The following is the approximate text of the talk I gave at TED@NYC last night. Approximate, because I’m somewhat prone to ad-libbing when speaking, and may have changed a few things here and there. I don’t really know, because I’m scheduling this post on Tuesday morning, before the actual event, using the draft text I’ve been rehearsing with. But this will give you something to read while I drive back home from The City, and I can provide a more detailed recap later.
I’m going to tell you the most amazing thing I know, which is this: everything in the universe, from light, to electrons, to atoms— behaves like both a particle and a wave at the same time. The cool quantum stuff I teach my dog— Schrödinger’s cat God playing dice, spooky action at a distance—all starts from the fact that everything in the universe has both particle and wave nature.
But when we look around us, we see waves in water and particles of rock, and they’re nothing alike. So, what bizarre thought process could make physicists think they’re the same? The answer is surprisingly familiar. We were led to the dual nature of the universe through the same process you follow to solve a crossword puzzle.
I don’t mean dictionaries full of words sorted by length. I’m talking about the puzzle as a whole—those theme clues that run all the way across the grid, and contain a five-word phrase or a dreadful pun. You can’t look those up, and you won’t guess them. Instead, you piece them together a letter at a time from the simpler clues that cross them. If all of those other crossing words fit together in a satisfying way, you can be confident that you’ve also got the right the theme answer.
The theme clue that led to the duality of everything is “How does light interact with matter?” The first person to seriously suggest the dual nature of light was Albert Einstein in 1905, picking up an earlier idea from Max Planck. Planck had explained the light emitted by hot objects using a desperate trick: he said that hot objects emit light only in discrete chunks, units of energy that depend on the frequency of the light.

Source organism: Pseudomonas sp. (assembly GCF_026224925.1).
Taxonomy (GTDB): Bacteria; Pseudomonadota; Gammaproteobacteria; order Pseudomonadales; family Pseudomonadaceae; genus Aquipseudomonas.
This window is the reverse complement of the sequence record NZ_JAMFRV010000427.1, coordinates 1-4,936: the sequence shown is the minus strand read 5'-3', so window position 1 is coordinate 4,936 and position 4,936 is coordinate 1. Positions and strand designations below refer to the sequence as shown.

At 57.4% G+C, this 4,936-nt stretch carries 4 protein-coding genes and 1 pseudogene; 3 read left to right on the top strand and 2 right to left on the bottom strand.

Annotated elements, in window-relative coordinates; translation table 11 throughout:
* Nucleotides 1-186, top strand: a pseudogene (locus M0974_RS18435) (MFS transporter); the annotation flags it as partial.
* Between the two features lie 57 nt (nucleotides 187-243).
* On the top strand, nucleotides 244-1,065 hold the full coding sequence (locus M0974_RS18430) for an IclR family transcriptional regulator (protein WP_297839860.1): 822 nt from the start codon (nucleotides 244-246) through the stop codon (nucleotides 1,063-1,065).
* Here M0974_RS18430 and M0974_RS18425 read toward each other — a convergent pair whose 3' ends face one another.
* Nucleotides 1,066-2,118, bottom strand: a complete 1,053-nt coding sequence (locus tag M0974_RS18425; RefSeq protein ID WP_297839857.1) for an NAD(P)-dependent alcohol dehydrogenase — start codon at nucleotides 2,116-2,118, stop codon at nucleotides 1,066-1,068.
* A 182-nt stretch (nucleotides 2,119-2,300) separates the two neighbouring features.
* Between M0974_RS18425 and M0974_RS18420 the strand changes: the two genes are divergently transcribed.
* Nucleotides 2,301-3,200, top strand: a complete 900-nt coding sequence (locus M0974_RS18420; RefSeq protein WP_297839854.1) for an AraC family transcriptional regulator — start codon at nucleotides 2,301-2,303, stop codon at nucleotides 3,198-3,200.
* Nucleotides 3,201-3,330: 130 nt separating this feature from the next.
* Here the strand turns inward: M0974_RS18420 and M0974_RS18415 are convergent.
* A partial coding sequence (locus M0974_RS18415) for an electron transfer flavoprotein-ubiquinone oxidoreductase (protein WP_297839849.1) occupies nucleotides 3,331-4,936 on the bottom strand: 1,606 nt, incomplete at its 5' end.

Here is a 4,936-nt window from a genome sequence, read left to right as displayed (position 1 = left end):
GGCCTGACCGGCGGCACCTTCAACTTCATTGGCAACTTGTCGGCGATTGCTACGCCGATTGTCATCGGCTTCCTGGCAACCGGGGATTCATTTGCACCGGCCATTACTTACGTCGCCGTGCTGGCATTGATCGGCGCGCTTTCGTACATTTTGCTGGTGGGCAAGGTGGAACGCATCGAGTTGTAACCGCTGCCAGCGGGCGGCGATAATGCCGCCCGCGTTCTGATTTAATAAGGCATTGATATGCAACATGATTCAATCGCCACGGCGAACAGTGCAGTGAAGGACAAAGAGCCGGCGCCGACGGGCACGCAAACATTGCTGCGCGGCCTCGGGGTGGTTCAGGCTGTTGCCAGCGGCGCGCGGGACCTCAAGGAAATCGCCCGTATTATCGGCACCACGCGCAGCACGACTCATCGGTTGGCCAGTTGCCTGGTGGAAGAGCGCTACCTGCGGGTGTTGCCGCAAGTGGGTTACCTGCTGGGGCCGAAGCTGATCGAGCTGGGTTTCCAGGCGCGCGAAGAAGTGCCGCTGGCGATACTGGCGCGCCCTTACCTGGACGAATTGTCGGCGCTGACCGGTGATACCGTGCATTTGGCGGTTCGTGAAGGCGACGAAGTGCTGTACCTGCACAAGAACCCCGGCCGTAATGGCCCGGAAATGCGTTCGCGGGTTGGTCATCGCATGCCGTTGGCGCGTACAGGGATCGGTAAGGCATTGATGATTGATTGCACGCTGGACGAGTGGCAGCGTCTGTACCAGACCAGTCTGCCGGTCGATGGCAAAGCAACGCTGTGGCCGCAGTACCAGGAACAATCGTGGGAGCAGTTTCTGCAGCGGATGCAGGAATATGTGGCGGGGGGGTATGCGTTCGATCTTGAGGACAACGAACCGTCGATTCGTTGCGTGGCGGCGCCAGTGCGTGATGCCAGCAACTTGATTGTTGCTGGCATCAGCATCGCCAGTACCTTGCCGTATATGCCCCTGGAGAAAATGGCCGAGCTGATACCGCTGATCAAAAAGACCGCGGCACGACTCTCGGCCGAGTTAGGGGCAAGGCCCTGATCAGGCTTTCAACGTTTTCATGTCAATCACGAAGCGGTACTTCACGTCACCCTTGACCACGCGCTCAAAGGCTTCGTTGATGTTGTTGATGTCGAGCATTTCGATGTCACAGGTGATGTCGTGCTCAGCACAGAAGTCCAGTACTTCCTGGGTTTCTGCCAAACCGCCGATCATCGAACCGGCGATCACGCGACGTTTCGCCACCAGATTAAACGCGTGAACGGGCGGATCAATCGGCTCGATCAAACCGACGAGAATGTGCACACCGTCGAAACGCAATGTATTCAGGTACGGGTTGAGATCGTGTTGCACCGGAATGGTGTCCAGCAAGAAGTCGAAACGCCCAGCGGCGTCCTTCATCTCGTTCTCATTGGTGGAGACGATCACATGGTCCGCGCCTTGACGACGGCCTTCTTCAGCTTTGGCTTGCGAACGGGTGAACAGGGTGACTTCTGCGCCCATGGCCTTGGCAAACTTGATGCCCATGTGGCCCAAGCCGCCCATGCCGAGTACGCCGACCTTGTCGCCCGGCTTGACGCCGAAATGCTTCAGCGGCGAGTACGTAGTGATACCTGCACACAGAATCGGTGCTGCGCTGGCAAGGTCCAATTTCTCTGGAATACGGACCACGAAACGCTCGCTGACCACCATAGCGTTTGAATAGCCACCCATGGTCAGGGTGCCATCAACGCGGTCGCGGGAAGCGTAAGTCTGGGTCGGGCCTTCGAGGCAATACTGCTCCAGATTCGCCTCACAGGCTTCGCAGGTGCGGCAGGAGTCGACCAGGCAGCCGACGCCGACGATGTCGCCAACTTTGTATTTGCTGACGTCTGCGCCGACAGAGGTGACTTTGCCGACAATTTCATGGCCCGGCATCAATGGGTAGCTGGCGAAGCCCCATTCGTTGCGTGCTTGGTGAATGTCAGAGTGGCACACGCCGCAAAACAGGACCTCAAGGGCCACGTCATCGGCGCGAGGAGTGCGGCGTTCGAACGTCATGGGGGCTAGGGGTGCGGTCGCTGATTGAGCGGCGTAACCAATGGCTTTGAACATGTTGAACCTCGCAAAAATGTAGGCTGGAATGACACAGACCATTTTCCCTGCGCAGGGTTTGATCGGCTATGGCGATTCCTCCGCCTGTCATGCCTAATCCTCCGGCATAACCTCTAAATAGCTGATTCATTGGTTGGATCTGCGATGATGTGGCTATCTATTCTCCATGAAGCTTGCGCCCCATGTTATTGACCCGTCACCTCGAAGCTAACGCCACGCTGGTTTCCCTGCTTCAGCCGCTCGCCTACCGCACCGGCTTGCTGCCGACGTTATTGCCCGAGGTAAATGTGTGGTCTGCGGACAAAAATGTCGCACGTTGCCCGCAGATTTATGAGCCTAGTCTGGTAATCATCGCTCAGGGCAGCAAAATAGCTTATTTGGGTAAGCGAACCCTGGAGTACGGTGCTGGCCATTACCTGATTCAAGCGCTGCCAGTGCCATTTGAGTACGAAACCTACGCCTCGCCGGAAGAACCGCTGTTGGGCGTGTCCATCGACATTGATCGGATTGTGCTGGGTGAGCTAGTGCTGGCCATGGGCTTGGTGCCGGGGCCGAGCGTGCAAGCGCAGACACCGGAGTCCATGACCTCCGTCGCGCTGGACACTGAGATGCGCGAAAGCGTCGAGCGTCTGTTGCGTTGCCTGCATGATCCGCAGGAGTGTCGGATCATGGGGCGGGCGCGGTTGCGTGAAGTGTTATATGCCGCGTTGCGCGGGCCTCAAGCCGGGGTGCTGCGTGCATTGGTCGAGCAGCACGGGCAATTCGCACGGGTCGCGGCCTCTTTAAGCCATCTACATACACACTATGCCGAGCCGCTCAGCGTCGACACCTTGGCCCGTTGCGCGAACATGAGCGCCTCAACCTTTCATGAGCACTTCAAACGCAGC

Planck was never happy with this, but Einstein ran with it. He applied Planck’s quantum idea to the light itself, and said that light, which everyone knew was a wave, was also a stream of photons, each carrying a discrete amount of energy. Einstein himself called this the only truly revolutionary thing he did—but it worked brilliantly to explain how light knocks electrons out of metals. Even people who hated the idea had to admit that he had a point.
That’s three letters toward the theme clue about light and matter. The next step came from Ernest Rutherford, who bounced alpha particles off gold and showed that the mass of an atom is concentrated in a tiny nucleus. The cartoon atom you learn in grade school, with electrons orbiting the nucleus like a tiny solar system—that’s Rutherford’s.
Rutherford’s atom has one problem: it can’t work. Classical physics says that electrons whipping around in circles emit light—we use this all the time to generate x-rays and radio waves. Rutherford’s atom should spit out a huge burst of x-rays in the brief instant before the electron spirals down to crash into the nucleus.
But Niels Bohr, working with Rutherford, pointed out that atoms manifestly exist, so maybe the rules need to change. Bohr proposed that in certain special orbits, electrons sit happily, not emitting light. An atom absorbs or emits light only when an electron moves between orbits, and the frequency of the light depends on the energy difference through Planck’s rule.